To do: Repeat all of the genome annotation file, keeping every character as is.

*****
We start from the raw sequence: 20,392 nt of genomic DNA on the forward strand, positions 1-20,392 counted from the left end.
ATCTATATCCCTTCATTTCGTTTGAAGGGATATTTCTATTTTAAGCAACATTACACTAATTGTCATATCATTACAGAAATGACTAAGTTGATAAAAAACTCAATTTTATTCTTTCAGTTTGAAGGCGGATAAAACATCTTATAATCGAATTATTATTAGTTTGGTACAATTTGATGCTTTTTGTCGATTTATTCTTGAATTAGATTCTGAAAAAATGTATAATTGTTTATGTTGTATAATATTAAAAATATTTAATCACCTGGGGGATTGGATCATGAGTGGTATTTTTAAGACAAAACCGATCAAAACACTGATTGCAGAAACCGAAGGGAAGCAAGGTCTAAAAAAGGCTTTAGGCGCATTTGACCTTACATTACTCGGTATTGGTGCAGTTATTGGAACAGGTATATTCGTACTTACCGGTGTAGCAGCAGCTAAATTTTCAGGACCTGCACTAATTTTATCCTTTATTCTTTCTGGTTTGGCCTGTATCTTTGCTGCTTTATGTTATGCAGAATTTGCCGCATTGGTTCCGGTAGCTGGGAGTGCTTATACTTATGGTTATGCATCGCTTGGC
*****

We start from the raw sequence: 20,392 nt of genomic DNA on the forward strand, positions 1-20,392 counted from the left end.
ATCTATATCCCTTCATTTCGTTTGAAGGGATATTTCTATTTTAAGCAACATTACACTAATTGTCATATCATTACAGAAATGACTAAGTTGATAAAAAACTCAATTTTATTCTTTCAGTTTGAAGGCGGATAAAACATCTTATAATCGAATTATTATTAGTTTGGTACAATTTGATGCTTTTTGTCGATTTATTCTTGAATTAGATTCTGAAAAAATGTATAATTGTTTATGTTGTATAATATTAAAAATATTTAATCACCTGGGGGATTGGATCATGAGTGGTATTTTTAAGACAAAACCGATCAAAACACTGATTGCAGAAACCGAAGGGAAGCAAGGTCTAAAAAAGGCTTTAGGCGCATTTGACCTTACATTACTCGGTATTGGTGCAGTTATTGGAACAGGTATATTCGTACTTACCGGTGTAGCAGCAGCTAAATTTTCAGGACCTGCACTAATTTTATCCTTTATTCTTTCTGGTTTGGCCTGTATCTTTGCTGCTTTATGTTATGCAGAATTTGCCGCATTGGTTCCGGTAGCTGGGAGTGCTTATACTTATGGTTATGCATCGCTTGGC